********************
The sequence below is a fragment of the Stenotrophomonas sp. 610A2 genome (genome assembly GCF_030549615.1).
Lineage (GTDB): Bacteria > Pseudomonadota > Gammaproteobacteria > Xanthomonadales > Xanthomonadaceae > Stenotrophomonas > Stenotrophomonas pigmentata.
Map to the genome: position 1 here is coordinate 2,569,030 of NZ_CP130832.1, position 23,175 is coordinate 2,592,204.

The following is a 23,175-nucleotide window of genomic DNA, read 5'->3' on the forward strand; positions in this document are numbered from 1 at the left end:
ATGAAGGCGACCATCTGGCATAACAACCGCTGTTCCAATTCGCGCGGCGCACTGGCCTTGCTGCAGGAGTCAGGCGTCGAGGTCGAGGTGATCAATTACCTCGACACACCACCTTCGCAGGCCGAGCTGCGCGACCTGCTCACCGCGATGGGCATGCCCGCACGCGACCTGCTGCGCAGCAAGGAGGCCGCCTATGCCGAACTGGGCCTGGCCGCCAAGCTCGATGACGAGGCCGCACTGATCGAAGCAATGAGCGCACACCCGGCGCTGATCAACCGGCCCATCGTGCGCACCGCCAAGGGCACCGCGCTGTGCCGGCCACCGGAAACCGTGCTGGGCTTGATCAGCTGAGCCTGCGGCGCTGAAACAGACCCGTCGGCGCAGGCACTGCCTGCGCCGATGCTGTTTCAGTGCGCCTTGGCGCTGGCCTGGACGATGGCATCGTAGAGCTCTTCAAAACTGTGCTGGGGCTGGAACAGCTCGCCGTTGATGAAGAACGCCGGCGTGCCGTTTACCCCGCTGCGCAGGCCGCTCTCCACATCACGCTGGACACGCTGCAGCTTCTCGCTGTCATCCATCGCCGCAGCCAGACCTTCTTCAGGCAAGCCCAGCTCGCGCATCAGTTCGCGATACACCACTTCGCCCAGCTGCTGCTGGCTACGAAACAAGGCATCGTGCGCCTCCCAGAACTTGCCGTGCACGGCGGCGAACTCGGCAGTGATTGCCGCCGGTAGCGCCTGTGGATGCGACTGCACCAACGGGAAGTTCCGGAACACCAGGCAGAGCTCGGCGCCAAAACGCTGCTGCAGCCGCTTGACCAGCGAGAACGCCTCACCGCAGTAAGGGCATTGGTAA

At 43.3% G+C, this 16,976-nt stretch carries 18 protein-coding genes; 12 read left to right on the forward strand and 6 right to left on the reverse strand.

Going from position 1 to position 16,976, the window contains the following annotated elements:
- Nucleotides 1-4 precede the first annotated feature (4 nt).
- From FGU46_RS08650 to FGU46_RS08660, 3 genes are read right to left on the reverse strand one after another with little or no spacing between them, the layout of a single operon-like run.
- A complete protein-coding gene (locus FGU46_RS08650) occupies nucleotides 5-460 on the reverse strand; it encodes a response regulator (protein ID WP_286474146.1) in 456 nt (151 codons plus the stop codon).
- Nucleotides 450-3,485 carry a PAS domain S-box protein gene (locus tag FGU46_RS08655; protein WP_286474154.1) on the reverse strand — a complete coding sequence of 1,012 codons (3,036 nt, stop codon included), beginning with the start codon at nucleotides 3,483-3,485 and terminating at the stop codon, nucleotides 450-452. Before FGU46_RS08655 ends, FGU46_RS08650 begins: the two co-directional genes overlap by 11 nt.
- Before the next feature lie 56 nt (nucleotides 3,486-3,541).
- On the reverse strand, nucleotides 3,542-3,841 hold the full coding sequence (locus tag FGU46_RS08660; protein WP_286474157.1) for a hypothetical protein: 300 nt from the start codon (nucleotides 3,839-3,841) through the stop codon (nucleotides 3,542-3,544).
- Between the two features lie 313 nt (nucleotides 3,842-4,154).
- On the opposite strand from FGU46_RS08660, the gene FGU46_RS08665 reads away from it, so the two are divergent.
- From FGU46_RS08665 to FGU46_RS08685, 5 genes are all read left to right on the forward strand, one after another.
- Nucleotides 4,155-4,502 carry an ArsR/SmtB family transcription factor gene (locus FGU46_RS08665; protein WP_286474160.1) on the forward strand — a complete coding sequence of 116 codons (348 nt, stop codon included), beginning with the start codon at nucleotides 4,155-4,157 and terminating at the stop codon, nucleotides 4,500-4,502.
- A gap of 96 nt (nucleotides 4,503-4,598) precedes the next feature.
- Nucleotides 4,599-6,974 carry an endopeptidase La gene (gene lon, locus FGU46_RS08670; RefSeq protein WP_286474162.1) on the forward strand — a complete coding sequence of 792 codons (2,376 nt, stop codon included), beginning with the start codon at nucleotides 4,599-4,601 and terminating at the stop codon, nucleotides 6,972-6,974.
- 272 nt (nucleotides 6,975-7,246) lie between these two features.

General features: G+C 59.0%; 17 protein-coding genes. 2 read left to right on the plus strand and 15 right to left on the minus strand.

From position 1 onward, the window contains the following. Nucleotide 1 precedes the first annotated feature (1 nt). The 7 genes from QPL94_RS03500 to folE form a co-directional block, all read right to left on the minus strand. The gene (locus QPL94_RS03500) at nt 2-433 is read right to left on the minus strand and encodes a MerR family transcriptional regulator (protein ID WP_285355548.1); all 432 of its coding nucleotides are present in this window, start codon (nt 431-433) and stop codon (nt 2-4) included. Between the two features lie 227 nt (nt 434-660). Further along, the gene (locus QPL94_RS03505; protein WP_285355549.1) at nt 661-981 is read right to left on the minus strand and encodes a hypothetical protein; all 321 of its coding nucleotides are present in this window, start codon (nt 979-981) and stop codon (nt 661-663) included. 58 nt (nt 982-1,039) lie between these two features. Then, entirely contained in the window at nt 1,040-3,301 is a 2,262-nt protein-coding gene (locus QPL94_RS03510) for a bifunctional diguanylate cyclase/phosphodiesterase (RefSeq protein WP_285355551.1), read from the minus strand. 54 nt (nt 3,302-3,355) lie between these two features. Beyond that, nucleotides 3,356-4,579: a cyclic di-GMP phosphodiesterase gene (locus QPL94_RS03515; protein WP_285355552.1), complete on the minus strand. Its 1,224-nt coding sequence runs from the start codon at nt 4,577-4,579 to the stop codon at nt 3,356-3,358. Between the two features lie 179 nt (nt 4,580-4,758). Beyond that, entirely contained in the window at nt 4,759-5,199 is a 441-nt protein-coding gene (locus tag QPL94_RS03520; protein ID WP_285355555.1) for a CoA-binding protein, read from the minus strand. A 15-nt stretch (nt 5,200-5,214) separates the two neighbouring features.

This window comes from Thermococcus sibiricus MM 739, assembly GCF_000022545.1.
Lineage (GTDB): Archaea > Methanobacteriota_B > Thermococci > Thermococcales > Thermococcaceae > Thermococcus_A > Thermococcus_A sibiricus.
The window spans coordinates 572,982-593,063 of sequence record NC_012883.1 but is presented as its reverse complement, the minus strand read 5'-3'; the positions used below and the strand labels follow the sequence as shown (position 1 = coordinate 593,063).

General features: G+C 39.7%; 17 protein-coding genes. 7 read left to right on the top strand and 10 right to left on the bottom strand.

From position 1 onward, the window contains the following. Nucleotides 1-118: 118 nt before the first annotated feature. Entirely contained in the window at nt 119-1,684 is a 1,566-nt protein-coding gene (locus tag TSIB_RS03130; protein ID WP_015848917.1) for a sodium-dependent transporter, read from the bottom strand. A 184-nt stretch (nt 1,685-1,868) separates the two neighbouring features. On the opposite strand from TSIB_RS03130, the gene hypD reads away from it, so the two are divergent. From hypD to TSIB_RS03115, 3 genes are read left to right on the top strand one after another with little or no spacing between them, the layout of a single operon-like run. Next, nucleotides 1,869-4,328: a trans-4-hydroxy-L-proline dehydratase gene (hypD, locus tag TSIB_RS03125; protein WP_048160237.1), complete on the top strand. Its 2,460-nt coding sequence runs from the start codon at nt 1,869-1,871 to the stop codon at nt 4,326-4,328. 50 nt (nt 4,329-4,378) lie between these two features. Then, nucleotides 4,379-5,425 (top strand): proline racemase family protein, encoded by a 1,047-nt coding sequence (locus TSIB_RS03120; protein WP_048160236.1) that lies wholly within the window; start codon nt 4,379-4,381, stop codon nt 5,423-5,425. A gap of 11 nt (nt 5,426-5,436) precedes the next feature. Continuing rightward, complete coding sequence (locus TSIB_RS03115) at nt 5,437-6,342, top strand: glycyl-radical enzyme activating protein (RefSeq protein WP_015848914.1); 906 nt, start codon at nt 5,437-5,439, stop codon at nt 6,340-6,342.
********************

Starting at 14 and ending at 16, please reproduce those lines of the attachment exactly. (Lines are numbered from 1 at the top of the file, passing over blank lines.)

- Between the two features lie 313 nt (nucleotides 3,842-4,154).
- On the opposite strand from FGU46_RS08660, the gene FGU46_RS08665 reads away from it, so the two are divergent.
- From FGU46_RS08665 to FGU46_RS08685, 5 genes are all read left to right on the forward strand, one after another.